I have long tried to find some definite accounts about Alexanders Successors, especially those that would shed some light to somewhat difficult subject of Seleukid Empire. By sort of accident, while browsing for completely different topics through e-book library, a title came into focus. The Rise of the Seleukid Empire – Seleukos I to Seleukos III by John D. Grainger (ISBN 978-1-78303-053-8, eISBN 9781473838604) promised to deal with the rise of the Empire. There appears to be also second part that covers the Antiochus III reign and therefore the period when Seleukids contacted Rome, the rising Empire in the West. Considering the composition of my Impetus armies, the second part would be something of essential read.
Seleucid Empire starts from the fall of Alexander, and as such places Seleukos I to his proper place as one of the ambitious lieutenants of Alexander. Coverage of the Seleukos whereabouts during the years of turmoil are quite comprehensive, barring what is not known or recorded (which unfortunately happens to be quite a lot). Seleukos is represented as brilliant and ambitious leader who used every trick in the book to position himself favorably in the game of Alexanders Successors. The whole era of plotting and tedious single man quest to carve out Eastern Empire from the ashes is quite fantastic story. Once his rule over the Babylon had been stabilized somewhat, and various coalitions terminated the careers of the other successors (Antigonos, Eumenes to name but few), essentially defensive and dug in Egypt under Ptolemy and expansionist Eastern part of the empire under Seleukos remained as major players. The developing geopolitical tensions are well described, and the difficult political positions of varying factions are well presented.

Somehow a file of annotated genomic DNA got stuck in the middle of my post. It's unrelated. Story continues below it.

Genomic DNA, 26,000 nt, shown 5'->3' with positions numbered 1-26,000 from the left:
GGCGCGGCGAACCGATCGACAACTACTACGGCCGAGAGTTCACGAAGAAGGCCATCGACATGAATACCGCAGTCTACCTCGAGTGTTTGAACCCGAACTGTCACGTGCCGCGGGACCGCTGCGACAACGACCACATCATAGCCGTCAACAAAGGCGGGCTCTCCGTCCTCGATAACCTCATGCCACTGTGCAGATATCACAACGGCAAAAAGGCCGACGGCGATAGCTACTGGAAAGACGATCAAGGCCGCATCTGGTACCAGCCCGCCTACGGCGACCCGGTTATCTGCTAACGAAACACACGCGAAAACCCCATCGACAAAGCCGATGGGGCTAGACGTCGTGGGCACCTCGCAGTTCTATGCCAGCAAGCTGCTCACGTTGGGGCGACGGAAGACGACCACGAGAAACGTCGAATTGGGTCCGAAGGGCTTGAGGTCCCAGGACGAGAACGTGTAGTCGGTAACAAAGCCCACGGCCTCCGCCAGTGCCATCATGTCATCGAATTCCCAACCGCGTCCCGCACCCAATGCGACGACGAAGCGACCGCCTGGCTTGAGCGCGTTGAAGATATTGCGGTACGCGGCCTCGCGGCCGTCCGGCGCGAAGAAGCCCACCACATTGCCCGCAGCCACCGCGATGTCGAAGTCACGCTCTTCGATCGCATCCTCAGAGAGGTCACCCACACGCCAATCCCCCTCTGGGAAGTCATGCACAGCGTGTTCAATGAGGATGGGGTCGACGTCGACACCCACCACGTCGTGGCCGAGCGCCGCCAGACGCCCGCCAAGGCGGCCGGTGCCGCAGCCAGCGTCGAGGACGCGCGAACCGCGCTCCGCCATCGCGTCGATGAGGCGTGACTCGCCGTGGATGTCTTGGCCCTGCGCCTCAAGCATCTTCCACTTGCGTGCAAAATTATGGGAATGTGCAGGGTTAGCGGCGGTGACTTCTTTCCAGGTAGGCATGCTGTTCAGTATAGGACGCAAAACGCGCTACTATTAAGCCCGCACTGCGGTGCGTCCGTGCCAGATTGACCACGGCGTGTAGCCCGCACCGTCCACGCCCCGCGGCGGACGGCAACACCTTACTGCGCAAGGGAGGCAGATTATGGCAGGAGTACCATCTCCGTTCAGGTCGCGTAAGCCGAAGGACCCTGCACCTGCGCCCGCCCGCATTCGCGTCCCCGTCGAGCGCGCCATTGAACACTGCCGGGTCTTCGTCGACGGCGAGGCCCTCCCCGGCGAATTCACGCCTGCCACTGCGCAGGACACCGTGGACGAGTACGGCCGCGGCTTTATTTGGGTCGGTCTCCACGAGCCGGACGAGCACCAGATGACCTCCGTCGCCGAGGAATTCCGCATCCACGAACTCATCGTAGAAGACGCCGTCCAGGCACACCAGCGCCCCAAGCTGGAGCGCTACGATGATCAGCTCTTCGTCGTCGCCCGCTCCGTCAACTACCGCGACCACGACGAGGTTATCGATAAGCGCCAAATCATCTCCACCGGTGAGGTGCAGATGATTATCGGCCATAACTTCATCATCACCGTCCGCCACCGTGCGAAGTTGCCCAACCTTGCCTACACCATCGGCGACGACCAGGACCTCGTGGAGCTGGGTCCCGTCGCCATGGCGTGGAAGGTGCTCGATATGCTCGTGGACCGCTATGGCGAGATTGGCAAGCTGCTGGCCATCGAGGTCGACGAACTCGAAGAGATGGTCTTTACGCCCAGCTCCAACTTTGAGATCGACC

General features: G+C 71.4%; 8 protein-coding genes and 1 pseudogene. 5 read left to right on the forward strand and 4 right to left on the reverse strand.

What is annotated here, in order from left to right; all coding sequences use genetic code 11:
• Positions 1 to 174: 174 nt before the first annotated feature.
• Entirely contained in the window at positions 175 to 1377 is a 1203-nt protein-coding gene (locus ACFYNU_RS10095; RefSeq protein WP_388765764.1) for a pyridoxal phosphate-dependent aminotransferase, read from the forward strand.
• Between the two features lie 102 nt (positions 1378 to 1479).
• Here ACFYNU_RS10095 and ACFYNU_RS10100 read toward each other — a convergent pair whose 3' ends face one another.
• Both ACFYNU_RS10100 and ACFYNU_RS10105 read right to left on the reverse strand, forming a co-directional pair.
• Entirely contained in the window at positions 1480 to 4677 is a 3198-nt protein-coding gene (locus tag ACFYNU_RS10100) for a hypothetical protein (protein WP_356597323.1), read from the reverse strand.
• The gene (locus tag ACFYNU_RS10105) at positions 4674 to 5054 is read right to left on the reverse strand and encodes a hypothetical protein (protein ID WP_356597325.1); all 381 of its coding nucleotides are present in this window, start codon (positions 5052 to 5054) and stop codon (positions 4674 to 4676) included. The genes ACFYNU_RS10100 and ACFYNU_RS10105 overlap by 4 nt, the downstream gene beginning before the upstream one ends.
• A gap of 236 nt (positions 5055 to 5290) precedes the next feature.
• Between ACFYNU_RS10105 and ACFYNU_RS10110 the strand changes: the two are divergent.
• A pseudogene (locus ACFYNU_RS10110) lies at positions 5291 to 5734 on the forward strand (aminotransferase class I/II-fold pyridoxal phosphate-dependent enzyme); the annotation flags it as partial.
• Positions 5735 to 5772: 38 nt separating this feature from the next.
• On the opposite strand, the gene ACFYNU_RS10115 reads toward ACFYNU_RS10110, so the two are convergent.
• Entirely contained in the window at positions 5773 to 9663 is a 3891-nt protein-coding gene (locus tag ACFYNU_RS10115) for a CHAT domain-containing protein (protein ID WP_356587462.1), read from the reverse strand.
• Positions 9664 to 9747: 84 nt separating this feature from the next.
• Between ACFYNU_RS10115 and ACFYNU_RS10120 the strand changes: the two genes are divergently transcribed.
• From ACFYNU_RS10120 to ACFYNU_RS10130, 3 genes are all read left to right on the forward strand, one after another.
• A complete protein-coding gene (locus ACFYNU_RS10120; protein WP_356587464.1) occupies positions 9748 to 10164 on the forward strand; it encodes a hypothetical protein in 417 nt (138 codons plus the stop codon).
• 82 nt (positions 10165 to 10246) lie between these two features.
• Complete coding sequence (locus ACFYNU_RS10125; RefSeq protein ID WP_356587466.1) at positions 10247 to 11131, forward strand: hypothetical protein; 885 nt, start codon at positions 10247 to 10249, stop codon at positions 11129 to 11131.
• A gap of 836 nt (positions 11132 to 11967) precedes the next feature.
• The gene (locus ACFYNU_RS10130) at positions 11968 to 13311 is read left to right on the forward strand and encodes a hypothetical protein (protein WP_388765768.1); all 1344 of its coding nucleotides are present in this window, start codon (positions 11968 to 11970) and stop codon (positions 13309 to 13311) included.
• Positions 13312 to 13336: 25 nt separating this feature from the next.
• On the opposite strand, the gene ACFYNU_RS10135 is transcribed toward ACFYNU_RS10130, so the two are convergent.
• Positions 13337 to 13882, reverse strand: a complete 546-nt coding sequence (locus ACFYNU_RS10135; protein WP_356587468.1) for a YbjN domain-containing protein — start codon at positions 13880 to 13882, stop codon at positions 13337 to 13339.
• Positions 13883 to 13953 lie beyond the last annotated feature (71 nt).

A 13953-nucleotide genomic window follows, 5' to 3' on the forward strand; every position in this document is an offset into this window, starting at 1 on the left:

Before Seleukos I completed what he intended to achieve, he went out to yet another war but did not return. While his succeeding co-king was able, he, and subsequent kings did not perhaps possess same faculties to deal with the ever increasing complexities that the Empire presented. Seleukid Empire had some serious internal problems, a list of which the book does admirable job going through starting from the vast territorial gains and ever present revolts, schemes and possible usurpation of the throne. It is, at least in my opinion rather important to pay attention to the administrative and strategic difficulties that Seleukid Empire faced, and very rarely does one make good use of the available sources than author of this book.
As the title points out, the book covers the more Empires more flourishing years, and does not quite end at the dawn of the long and painful collapse. In fact, the second part does not either – during the reign of Antiochus III, the empire is still very much alive – fragmenting but alive and powerful nevertheless. It is very good read if interested on the regions (geo)politics. While the book does offer some insights to the military matters – primary interest of those in wargaming hobby, there is rather little that one would not be able to come by elsewhere. Perhaps the largest benefit would be to have some sense in the whole affair that followed the death of Alexander, and to point out who engaged whom, when and with what resources. If I would own GMT’s Successors, I’d definitely have this one on my reading list.
I did like, and would recommend at least the first part and I am considering getting the second one as well on my reading list. That said, I have to admit that at times the book was somewhat tedious to read, but that was probably not the fault of the book but the reader.